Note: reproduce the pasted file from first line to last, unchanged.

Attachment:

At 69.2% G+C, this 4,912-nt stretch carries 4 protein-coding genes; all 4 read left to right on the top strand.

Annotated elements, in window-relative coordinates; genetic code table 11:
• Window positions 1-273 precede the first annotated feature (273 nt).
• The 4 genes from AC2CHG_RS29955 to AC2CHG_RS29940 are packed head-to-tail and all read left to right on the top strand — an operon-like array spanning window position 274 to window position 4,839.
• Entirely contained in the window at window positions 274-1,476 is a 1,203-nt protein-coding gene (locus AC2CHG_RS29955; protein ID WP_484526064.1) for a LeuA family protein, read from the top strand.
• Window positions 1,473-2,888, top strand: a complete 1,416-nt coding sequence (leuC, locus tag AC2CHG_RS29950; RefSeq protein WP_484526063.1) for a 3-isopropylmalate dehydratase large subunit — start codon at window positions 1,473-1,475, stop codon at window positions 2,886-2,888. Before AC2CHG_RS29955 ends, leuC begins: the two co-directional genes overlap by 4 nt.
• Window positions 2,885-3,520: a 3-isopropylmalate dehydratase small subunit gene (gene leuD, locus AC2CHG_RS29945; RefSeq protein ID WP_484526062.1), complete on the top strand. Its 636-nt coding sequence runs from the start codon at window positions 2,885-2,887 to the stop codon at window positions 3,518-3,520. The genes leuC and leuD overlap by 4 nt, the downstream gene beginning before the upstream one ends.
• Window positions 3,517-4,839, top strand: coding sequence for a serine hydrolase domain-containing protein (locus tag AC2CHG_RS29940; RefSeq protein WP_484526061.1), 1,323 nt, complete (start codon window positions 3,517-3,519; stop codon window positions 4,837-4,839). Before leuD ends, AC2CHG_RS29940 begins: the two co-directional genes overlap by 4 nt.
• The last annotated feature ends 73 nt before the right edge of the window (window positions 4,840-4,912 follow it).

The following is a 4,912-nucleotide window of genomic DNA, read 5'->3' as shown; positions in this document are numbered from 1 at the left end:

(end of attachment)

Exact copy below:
At 69.2% G+C, this 4,912-nt stretch carries 4 protein-coding genes; all 4 read left to right on the top strand.

Annotated elements, in window-relative coordinates; genetic code table 11:
• Window positions 1-273 precede the first annotated feature (273 nt).
• The 4 genes from AC2CHG_RS29955 to AC2CHG_RS29940 are packed head-to-tail and all read left to right on the top strand — an operon-like array spanning window position 274 to window position 4,839.
• Entirely contained in the window at window positions 274-1,476 is a 1,203-nt protein-coding gene (locus AC2CHG_RS29955; protein ID WP_484526064.1) for a LeuA family protein, read from the top strand.
• Window positions 1,473-2,888, top strand: a complete 1,416-nt coding sequence (leuC, locus tag AC2CHG_RS29950; RefSeq protein WP_484526063.1) for a 3-isopropylmalate dehydratase large subunit — start codon at window positions 1,473-1,475, stop codon at window positions 2,886-2,888. Before AC2CHG_RS29955 ends, leuC begins: the two co-directional genes overlap by 4 nt.
• Window positions 2,885-3,520: a 3-isopropylmalate dehydratase small subunit gene (gene leuD, locus AC2CHG_RS29945; RefSeq protein ID WP_484526062.1), complete on the top strand. Its 636-nt coding sequence runs from the start codon at window positions 2,885-2,887 to the stop codon at window positions 3,518-3,520. The genes leuC and leuD overlap by 4 nt, the downstream gene beginning before the upstream one ends.
• Window positions 3,517-4,839, top strand: coding sequence for a serine hydrolase domain-containing protein (locus tag AC2CHG_RS29940; RefSeq protein WP_484526061.1), 1,323 nt, complete (start codon window positions 3,517-3,519; stop codon window positions 4,837-4,839). Before leuD ends, AC2CHG_RS29940 begins: the two co-directional genes overlap by 4 nt.
• The last annotated feature ends 73 nt before the right edge of the window (window positions 4,840-4,912 follow it).

The following is a 4,912-nucleotide window of genomic DNA, read 5'->3' as shown; positions in this document are numbered from 1 at the left end: